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Mayor Wheeler Releases Proposed Budget for FY 2021-2022

News Article
$5.7 billion proposed budget prioritizes small business support, economic recovery, and livability; homelessness; community safety services; and equity.

Mayor Ted Wheeler today released his proposed budget of approximately $5.7 billion for fiscal year 2021-2022. The proposed budget prioritizes small business support, economic recovery, and livability; homelessness; community safety services; and equity. The proposed budget reflects the City Council’s top priorities and is guided by the City’s core values of anti-racism, equity, transparency, communication, collaboration, and fiscal responsibility.

“For the Portland City Council, the opportunity of 2021 is to work collaboratively to make investments that will help us continue to recover from the pandemic,” Mayor Ted Wheeler said. “The budget I propose reflects my commitment to change and my optimism about Portland’s future.”
The pandemic resulted in revenue losses of more than $100 million, including a projected loss of $20 million in the city’s general fund. Because of the Mayor’s direction to bureaus to identify cuts and strategic realignments of city resources, along with funds from the American Rescue Plan, the city will continue to reinvest in core priorities and create the foundation for a sustainable, equitable recovery.
Last fall, the Mayor instructed all bureaus except the Joint Office of Homeless Services to prepare for up to 5 percent cuts in fiscal year 2021-2022. Under the Mayor’s direction, bureaus focused on protecting proven community-facing programs from cuts and eliminating duplicative, unnecessary, or inefficient expenses.
The Mayor’s proposed budget commits just less than $30 million of the anticipated first round of American Rescue Plan investments to the Council priorities, with the remaining American Rescue Plan funding to be allocated by City Council this summer.
Highlights from the proposal are summarized below.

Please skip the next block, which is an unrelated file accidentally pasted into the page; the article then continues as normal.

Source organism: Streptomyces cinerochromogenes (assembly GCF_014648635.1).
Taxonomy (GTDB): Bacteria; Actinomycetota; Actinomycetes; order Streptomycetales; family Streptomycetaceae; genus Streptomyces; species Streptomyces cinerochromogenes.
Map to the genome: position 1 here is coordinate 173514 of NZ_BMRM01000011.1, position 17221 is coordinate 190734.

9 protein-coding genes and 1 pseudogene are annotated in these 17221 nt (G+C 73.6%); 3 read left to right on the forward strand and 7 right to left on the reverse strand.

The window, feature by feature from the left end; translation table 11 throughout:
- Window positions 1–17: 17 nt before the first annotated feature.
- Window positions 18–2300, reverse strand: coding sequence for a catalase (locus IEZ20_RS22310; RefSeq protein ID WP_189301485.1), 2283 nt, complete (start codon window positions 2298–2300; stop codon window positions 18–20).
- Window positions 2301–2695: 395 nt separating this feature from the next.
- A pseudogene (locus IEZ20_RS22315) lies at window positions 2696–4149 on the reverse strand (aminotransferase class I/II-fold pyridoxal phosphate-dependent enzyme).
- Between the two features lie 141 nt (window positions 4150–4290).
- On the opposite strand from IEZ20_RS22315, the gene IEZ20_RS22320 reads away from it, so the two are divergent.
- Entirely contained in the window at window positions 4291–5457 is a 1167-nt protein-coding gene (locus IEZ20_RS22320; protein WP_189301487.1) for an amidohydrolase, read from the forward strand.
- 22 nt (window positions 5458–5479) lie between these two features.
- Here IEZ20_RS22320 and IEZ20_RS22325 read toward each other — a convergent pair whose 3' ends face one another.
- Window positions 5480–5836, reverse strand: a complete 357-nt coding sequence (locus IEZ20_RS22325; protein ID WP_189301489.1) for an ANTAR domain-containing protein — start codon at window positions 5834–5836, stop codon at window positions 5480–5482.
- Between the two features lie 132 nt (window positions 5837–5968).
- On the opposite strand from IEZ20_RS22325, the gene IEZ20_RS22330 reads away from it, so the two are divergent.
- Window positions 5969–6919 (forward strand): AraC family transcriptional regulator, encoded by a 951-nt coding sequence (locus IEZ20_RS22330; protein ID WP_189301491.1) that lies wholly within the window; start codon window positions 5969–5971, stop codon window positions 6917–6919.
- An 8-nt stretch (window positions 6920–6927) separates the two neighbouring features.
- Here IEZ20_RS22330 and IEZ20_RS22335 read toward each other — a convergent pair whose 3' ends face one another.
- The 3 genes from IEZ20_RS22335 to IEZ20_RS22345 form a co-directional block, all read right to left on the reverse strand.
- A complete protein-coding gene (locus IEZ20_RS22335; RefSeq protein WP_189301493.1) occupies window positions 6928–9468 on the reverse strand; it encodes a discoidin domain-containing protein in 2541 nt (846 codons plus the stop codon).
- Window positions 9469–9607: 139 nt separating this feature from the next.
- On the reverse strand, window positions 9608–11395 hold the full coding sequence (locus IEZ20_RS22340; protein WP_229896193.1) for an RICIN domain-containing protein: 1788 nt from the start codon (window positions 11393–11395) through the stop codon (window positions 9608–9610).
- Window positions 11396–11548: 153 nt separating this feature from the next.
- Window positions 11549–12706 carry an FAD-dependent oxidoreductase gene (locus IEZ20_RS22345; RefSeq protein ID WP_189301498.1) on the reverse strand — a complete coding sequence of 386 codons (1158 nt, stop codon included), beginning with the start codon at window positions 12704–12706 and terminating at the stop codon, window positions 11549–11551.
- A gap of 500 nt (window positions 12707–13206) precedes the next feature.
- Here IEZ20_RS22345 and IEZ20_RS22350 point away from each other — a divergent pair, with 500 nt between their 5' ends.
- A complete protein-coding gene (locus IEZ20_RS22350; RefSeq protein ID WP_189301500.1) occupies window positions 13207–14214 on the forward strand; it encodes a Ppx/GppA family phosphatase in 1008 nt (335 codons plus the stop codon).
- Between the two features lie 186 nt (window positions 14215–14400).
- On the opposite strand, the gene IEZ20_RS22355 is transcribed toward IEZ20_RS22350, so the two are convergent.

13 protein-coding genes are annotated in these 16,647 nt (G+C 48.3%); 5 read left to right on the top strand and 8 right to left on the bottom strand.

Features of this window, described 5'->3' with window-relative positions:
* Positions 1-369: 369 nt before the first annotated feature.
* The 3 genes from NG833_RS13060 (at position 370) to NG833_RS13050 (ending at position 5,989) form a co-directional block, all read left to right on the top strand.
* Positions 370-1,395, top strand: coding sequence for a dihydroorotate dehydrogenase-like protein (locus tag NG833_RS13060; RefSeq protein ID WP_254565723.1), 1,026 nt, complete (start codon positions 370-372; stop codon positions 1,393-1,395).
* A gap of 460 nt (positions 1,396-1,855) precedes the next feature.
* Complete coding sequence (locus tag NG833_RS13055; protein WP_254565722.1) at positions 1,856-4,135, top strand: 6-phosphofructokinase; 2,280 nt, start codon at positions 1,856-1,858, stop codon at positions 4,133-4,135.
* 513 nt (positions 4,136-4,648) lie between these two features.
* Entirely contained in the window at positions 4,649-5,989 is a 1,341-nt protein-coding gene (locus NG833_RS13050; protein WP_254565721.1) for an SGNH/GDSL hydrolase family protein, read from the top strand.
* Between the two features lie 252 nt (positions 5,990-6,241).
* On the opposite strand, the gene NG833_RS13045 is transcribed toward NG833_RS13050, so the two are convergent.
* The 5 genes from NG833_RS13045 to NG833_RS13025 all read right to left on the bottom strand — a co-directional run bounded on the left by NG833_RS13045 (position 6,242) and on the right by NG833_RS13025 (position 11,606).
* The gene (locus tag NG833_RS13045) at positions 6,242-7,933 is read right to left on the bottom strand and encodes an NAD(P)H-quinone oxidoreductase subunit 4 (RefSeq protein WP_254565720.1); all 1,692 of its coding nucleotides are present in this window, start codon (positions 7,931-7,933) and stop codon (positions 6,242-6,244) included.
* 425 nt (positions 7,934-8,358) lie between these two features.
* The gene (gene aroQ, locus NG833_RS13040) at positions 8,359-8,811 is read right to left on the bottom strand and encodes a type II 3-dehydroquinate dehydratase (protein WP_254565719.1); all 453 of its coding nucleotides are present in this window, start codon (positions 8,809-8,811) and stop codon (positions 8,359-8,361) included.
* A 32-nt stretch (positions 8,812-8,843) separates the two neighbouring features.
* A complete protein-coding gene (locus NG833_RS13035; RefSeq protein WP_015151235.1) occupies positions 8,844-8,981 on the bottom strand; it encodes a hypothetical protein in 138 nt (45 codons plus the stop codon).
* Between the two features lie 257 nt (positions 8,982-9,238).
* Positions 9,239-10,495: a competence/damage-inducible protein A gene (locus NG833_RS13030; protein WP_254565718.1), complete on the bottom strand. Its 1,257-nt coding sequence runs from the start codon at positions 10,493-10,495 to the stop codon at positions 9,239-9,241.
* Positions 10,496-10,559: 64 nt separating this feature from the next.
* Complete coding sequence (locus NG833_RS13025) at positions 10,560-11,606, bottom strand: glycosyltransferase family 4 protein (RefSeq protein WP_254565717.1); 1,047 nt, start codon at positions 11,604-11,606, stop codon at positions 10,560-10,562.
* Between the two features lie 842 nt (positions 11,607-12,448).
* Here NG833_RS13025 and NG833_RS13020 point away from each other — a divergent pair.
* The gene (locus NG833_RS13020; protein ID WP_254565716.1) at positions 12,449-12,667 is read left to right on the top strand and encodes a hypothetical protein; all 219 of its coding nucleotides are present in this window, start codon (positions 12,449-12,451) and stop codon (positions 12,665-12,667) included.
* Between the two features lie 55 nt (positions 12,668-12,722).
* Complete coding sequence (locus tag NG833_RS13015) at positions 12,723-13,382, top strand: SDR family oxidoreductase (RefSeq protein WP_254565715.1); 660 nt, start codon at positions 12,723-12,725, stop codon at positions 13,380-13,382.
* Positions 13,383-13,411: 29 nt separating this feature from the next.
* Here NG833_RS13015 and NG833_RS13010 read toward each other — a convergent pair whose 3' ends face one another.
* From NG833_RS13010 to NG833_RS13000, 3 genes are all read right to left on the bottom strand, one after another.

Small Business Support, Economic Recovery, and Livability
“Many small employers closed in 2020. Bringing them back – and creating space for new ones, especially those owned by people of color– is a top priority for a successful, equitable recovery,” Mayor Wheeler said. “The other priority for our small employers is making our employment districts more welcoming by cleaning up litter and graffiti,” he said.
The Mayor’s proposed budget includes the following investments:

  • $5.7 million for citywide clean-up, graffiti removal, and a program to provide cleanup jobs for homeless people
  • $700,000 for minority chambers
  • $500,000 for small business repair, in addition to $250,000 allocated for the 2020-2021 fiscal year
  • $250,000 for digital inclusion support for small businesses
  • $531,000 for Venture Portland to support neighborhood business districts
  • Up to $9.5 million to preserve important permitting capacity
  • $269,000 for the Ankeny food carts
  • $192,960 for the Portland Film Office to keep Portland competitive for film and video productions
  • $100,000 to Music Portland to fund grants that build capacity in Portland’s music scene

“Homelessness remains a critical issue,” Wheeler said. “That’s why the city’s investments in homeless services must continue to grow.”
The Mayor’s proposal, along with voter-approved dollar for homeless services, will provide record investments in the joint City-County housing and homeless system. In addition to fully funding the Joint Office of Homeless Services, the Mayor’s proposed budget includes continued investments in citywide access to hygiene stations.